The present special issue provides an overview of the research in the field of Integrated Deterministic and Probabilistic Safety Assessment (IDPSA) of Nuclear Power Plants (NPPs).

Traditionally, safety regulation for NPPs design and operation has been based on Deterministic Safety Assessment (DSA) methods to verify criteria that assure plant safety in a number of postulated Design Basis Accident (DBA) scenarios. Referring to such criteria, it is also possible to identify those plant Structures, Systems, and Components (SSCs) and activities that are most important for safety within those postulated scenarios. Then, the design, operation, and maintenance of these “safety-related” SSCs and activities are controlled through regulatory requirements and supported by Probabilistic Safety Assessment (PSA).

On the other hand, compliance with the evolving regulatory requirements and the drive for enhancements in safety and economics calls for the development of innovative deterministic and probabilistic approaches of assessment for the existing NPPs and their life extension. In this respect, a medium-term challenge is to combine the use of deterministic and probabilistic methodologies in an IDPSA framework, which includes the tools and methods that couple probabilistic and deterministic approaches.

In this special issue, this coupling is shown to(i)improve the computational approach of NPPs Thermal-Hydraulic (TH) models, thanks to the employment of metamodels for multiparameter and nonlinear modelling and for the throughout exploration of the space of combinatorial plant scenarios. Gaussian Process- (GP-) based surrogate models are proposed for incorporating new information from tests or operating experience into TH codes, for reducing the uncertainty in the output of the code and for dealing with the computational burden required for calibrating parameters of the TH codes used for the deterministic simulation of the NPPs response in accident scenarios,(ii)treat aleatory (stochastic aspects of accident scenarios) and epistemic (model and parameters) uncertainties in a consistent manner. A Risk Informed Safety Margin Characterization (RISMC) approach is proposed for treating the uncertainties (e.g., stochastic for the safety system recovery times and epistemic for the model parameters) for a joint quantification of the frequency of core damage probability and of the safety margin for a relevant NPP accident,(iii)identify and characterize a priori unknown vulnerable scenarios. Two approaches are proposed: a characterization of a failure domain based on scenario clustering by decision trees, with the goal of highlighting the influence of timing and order of events in the scenario grouping thereby obtained and a risk-based clustering method for the identification of Prime Implicants (PI) and of Near Misses (NM) scenarios, that is, minimum vulnerable combinations of failure events that lead the system to fault or quasi-fault states (a condition close to accident), respectively,(iv)describe the time-dependent and spatial interactions between physical phenomena, equipment failures, safety and nonsafety systems interactions, control logic, and operator actions. An improved model to describe the time-dependent interactions between fire and firefighting by simultaneously accounting for stochastic and epistemic uncertainties by a Fire Dynamics Simulator (FDS) embedded into a Monte Carlo Dynamic Event Tree (MCDET) is proposed. Also, a combined modelling approach based on the Theory of Probabilistic Dynamics (TPD) for the dynamic reliability modelling and simulation of an accident under uncertain events is proposed for the assessment of the probability of a NPP containment failure due to hydrogen combustion,(v)reduce the reliance on expert judgment and simplifying (or overly conservative) assumptions about interdependencies. A deterministic analysis is integrated with a probabilistic analysis for the estimation of a NPP core damage frequency, with as little as possible inclusion of expert judgment into the assumption adoption. Also, highlighting the effects of decoupling, at different level of interdependence, the analysis of a NPP liquefaction from a ground vibration motion analysis due to different expert judgment on their mutual interaction is given,(vi)reduce the overall costs of the analysis and reduce the maintenance costs of the integrated models compared to separate deterministic and probabilistic models. The benefit of an explicit treatment of time-dependencies and priorities of defects/failure occurrences by integrated deterministic and probabilistic models is shown for an improved planning of the maintenance activities on NPP components.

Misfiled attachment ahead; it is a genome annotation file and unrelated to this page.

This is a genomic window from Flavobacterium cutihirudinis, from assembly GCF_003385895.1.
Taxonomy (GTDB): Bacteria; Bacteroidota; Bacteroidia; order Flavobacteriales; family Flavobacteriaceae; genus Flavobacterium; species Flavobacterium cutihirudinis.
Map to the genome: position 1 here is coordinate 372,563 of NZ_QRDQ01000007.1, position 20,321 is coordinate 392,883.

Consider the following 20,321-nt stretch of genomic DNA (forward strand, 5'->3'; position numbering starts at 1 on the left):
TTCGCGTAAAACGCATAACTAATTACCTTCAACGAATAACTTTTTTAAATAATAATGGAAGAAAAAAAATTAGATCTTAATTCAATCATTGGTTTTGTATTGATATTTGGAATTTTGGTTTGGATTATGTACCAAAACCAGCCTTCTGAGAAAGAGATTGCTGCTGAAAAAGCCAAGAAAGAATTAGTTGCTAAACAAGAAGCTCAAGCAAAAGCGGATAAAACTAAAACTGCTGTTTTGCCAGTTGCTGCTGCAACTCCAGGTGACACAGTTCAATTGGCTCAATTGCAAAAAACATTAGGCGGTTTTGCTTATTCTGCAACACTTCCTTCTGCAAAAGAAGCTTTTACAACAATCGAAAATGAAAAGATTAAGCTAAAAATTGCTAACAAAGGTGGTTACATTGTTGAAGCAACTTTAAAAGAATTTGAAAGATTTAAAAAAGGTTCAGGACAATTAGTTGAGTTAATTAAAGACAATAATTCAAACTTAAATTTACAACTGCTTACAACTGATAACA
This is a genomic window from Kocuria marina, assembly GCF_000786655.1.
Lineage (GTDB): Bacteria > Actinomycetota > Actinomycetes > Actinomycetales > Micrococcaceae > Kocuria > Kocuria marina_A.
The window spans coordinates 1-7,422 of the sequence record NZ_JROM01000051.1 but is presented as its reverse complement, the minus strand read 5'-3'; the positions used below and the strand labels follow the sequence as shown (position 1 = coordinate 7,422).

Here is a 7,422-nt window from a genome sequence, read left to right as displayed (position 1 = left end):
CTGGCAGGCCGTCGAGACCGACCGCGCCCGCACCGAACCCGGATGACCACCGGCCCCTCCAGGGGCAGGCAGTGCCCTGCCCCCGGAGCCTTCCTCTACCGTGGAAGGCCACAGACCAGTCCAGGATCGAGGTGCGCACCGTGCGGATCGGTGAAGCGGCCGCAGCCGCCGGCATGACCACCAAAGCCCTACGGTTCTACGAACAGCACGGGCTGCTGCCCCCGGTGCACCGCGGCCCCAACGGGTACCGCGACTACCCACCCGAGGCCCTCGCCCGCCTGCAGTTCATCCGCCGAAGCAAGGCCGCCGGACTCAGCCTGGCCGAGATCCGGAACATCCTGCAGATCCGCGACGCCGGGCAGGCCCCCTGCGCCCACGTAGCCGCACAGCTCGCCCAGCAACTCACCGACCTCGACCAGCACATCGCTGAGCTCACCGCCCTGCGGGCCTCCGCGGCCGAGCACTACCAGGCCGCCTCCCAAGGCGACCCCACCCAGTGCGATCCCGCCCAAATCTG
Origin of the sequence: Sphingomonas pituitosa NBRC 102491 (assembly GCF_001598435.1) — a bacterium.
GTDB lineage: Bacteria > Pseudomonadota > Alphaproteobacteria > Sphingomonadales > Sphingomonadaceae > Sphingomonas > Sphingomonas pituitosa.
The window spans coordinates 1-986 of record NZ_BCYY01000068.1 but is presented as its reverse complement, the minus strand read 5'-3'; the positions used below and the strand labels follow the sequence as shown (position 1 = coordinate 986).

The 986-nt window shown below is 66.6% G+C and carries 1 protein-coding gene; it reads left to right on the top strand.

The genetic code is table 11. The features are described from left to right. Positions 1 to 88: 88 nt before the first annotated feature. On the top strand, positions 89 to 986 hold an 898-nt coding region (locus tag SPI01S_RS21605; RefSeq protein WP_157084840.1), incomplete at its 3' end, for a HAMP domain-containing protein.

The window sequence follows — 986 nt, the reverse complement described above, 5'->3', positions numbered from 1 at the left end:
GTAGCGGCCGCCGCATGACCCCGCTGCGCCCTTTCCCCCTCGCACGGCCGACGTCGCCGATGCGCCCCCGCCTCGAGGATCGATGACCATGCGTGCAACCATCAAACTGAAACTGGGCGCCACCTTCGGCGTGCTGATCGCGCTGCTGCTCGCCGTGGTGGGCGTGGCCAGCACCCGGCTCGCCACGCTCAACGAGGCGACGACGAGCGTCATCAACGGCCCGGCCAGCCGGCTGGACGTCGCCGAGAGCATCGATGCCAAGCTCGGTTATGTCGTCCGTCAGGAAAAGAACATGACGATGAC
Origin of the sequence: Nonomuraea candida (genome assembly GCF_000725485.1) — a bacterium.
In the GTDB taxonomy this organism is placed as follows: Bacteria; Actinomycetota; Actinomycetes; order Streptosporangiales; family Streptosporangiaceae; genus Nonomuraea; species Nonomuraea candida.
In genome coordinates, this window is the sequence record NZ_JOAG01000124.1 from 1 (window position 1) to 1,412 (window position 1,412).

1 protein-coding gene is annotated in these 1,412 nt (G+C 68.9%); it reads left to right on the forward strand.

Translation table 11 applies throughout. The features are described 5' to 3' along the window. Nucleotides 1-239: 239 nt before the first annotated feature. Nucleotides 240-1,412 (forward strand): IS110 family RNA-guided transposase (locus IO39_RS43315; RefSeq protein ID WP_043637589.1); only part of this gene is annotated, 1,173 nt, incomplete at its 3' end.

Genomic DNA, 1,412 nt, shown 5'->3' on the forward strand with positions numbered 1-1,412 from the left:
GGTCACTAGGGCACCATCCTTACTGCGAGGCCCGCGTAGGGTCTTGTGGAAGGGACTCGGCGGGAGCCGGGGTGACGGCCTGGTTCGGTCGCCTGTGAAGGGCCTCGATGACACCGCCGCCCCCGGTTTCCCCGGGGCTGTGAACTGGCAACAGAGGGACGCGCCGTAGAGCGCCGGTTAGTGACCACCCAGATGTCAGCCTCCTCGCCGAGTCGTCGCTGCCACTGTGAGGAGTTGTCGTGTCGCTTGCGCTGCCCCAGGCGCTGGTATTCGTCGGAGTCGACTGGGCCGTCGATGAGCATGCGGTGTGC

As this journal aims to promote development in the area of nuclear sciences and technologies, it has been natural to present this special issue reporting on recent research in the field of IDPSA in support to the sustainability and safety of the nuclear option and the renaissance of nuclear technology in the world and especially in those countries where nuclear programs have not yet been developed.


Finally, we wish to point out that this special issue would have not been possible without the outstanding contributions of all the authors and reviewers. Our sincere professional appreciation and personal gratitude go to all these people.

Francesco Di Maio
Enrico Zio
Curtis Smith
Valentin Rychkov